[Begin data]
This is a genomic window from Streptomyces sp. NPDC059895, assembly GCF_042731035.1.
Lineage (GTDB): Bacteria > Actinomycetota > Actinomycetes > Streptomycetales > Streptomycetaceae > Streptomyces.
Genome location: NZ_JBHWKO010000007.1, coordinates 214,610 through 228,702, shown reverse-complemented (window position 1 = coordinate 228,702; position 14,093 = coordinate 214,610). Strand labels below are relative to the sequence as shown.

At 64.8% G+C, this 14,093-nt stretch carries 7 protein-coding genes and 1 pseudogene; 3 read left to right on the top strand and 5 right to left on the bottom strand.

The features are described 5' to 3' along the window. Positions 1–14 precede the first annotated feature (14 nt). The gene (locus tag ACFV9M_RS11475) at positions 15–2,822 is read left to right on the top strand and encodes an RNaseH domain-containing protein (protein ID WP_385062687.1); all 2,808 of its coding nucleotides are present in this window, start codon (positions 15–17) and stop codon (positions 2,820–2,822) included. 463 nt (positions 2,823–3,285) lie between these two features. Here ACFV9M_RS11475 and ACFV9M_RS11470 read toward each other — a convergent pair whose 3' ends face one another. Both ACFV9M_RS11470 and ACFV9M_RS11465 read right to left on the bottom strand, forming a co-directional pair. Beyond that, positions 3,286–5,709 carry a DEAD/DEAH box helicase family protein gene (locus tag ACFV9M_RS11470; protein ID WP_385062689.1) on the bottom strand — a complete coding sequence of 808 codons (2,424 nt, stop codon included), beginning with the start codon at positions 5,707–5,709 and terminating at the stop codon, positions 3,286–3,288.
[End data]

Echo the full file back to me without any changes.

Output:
This is a genomic window from Streptomyces sp. NPDC059895, assembly GCF_042731035.1.
Lineage (GTDB): Bacteria > Actinomycetota > Actinomycetes > Streptomycetales > Streptomycetaceae > Streptomyces.
Genome location: NZ_JBHWKO010000007.1, coordinates 214,610 through 228,702, shown reverse-complemented (window position 1 = coordinate 228,702; position 14,093 = coordinate 214,610). Strand labels below are relative to the sequence as shown.

At 64.8% G+C, this 14,093-nt stretch carries 7 protein-coding genes and 1 pseudogene; 3 read left to right on the top strand and 5 right to left on the bottom strand.

The features are described 5' to 3' along the window. Positions 1–14 precede the first annotated feature (14 nt). The gene (locus tag ACFV9M_RS11475) at positions 15–2,822 is read left to right on the top strand and encodes an RNaseH domain-containing protein (protein ID WP_385062687.1); all 2,808 of its coding nucleotides are present in this window, start codon (positions 15–17) and stop codon (positions 2,820–2,822) included. 463 nt (positions 2,823–3,285) lie between these two features. Here ACFV9M_RS11475 and ACFV9M_RS11470 read toward each other — a convergent pair whose 3' ends face one another. Both ACFV9M_RS11470 and ACFV9M_RS11465 read right to left on the bottom strand, forming a co-directional pair. Beyond that, positions 3,286–5,709 carry a DEAD/DEAH box helicase family protein gene (locus tag ACFV9M_RS11470; protein ID WP_385062689.1) on the bottom strand — a complete coding sequence of 808 codons (2,424 nt, stop codon included), beginning with the start codon at positions 5,707–5,709 and terminating at the stop codon, positions 3,286–3,288.